The stories imply that two unregistered user names could allow nefarious hackers to gain access to the system at large. CNN’s story went so far as to say that the security hole would allow someone to “secretly tap into corporate meetings” alongside a picture of the President in the War Room.
Here’s the problem with these assessments: no, it won’t. First off, we are talking about a Netlinx NX-1200. For those unfamiliar with AMX product names, that is a control processor. Meaning, it’s the central hub of a wider control system. Yes, if you were on the network and knew of the backdoor you could then control whatever that control processor was controlling, as long as you also had access to the code or you wrote your own.
This brings us to number two. You have to be on the network. Unless the Netlinx controller was available to the outside world, and as someone who has worked in government installations let me assure you they are not, then you’d have to gain access to the overall network. This places the security of the system in the hands of network admins, not a control processor.
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The differences between the two logins that can supposedly be used to hack the system, named Black Widow and 1MB@tman, are as different as night and day. As laid out in AMX’s official statement, Black Widow was used for legacy diagnostics while Batman was used for intersystem communications. The changes were made with a firmware update.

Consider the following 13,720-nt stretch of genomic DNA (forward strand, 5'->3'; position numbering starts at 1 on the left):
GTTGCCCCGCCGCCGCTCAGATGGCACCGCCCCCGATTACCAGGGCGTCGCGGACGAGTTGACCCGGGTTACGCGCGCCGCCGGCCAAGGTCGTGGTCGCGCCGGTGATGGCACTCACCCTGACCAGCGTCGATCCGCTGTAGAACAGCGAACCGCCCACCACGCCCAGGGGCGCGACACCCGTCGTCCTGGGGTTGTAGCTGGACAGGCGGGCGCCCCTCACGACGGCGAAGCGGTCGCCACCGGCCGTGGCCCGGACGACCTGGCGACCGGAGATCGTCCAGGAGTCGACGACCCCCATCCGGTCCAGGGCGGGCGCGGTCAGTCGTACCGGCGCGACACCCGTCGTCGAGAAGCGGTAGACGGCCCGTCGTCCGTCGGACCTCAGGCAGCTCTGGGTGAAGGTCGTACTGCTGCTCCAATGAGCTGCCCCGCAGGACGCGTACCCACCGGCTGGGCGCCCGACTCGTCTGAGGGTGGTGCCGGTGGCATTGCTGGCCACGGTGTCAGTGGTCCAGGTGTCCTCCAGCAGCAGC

That’s my biggest problem with this story. The firmware update is great and all. I applaud AMX for putting it out there. However, getting firmware updates into a normal corporate client can be problematic. For the government, get ready for some serious red tape and a six month waiting list. It is not an easy fix.
The other issue is the light this shines on AMX, and the industry at large. It looks as if we either don’t know what we’re doing in regards to security or we simply don’t care.
We do have a ways to go as far as security in AV. There are best practices such as login and passwords on processors and displays that need to be put into place. But these devices we work with on a daily basis are not some ticking time bomb of security threats just waiting to happen.
As your clients begin to hear about the story, take the opportunity to educate them on the facts and begin a dialogue about their security concerns and your strategies to help them. It’s an unfortunate story but a good opportunity to demonstrate your value to your client base.